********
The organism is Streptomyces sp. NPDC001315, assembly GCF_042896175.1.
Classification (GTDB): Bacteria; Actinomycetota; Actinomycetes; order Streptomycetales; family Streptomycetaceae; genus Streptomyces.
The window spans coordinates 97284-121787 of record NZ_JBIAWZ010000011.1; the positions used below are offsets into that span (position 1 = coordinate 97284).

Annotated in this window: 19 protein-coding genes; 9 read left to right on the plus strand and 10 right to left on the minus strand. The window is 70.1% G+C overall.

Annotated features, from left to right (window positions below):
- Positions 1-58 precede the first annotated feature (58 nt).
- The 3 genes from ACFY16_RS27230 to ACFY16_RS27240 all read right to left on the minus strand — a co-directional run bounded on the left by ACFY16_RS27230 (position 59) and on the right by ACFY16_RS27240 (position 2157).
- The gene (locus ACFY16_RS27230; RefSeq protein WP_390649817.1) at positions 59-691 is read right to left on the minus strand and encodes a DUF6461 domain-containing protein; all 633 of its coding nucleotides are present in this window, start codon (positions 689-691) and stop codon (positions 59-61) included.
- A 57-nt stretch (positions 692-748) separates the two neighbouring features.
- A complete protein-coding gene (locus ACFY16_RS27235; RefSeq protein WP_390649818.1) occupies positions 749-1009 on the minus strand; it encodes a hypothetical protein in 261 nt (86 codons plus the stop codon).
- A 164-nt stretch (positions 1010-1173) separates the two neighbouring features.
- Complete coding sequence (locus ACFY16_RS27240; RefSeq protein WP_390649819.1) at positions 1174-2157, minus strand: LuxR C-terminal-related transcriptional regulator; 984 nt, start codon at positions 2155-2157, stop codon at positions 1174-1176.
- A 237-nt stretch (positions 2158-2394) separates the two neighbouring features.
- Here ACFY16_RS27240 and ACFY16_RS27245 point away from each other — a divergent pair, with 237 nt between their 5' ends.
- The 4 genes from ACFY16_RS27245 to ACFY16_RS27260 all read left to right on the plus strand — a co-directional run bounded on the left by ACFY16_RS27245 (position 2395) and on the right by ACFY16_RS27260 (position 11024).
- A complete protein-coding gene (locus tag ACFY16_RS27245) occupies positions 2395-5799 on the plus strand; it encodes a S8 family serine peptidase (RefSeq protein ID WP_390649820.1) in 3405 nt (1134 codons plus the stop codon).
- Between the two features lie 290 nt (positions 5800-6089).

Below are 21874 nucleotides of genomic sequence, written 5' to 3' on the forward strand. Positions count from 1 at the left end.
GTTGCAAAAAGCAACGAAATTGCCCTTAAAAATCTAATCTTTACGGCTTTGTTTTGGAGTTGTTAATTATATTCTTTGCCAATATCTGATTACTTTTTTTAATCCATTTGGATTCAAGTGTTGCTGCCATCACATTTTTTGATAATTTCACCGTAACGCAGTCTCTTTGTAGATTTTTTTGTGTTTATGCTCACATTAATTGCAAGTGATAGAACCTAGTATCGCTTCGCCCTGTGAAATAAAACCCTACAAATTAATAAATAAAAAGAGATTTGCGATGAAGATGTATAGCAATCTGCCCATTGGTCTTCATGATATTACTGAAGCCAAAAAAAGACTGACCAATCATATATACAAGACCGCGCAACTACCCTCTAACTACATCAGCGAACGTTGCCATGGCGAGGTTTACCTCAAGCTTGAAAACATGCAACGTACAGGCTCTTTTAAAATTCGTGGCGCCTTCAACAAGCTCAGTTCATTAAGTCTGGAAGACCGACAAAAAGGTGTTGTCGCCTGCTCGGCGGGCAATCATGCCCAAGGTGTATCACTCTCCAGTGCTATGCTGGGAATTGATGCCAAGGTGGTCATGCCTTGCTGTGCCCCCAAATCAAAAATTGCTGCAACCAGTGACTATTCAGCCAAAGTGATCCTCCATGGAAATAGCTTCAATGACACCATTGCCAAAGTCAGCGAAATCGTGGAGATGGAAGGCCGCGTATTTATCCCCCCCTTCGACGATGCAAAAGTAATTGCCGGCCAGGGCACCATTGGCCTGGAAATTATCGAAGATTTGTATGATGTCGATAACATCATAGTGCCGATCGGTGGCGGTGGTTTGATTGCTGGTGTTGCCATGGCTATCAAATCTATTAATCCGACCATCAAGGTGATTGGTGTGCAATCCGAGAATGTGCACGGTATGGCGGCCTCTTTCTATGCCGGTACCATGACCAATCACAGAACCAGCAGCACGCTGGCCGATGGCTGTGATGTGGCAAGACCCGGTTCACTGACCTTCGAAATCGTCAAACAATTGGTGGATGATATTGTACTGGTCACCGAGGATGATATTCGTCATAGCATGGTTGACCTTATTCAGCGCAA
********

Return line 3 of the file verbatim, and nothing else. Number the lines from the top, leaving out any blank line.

The window spans coordinates 97284-121787 of record NZ_JBIAWZ010000011.1; the positions used below are offsets into that span (position 1 = coordinate 97284).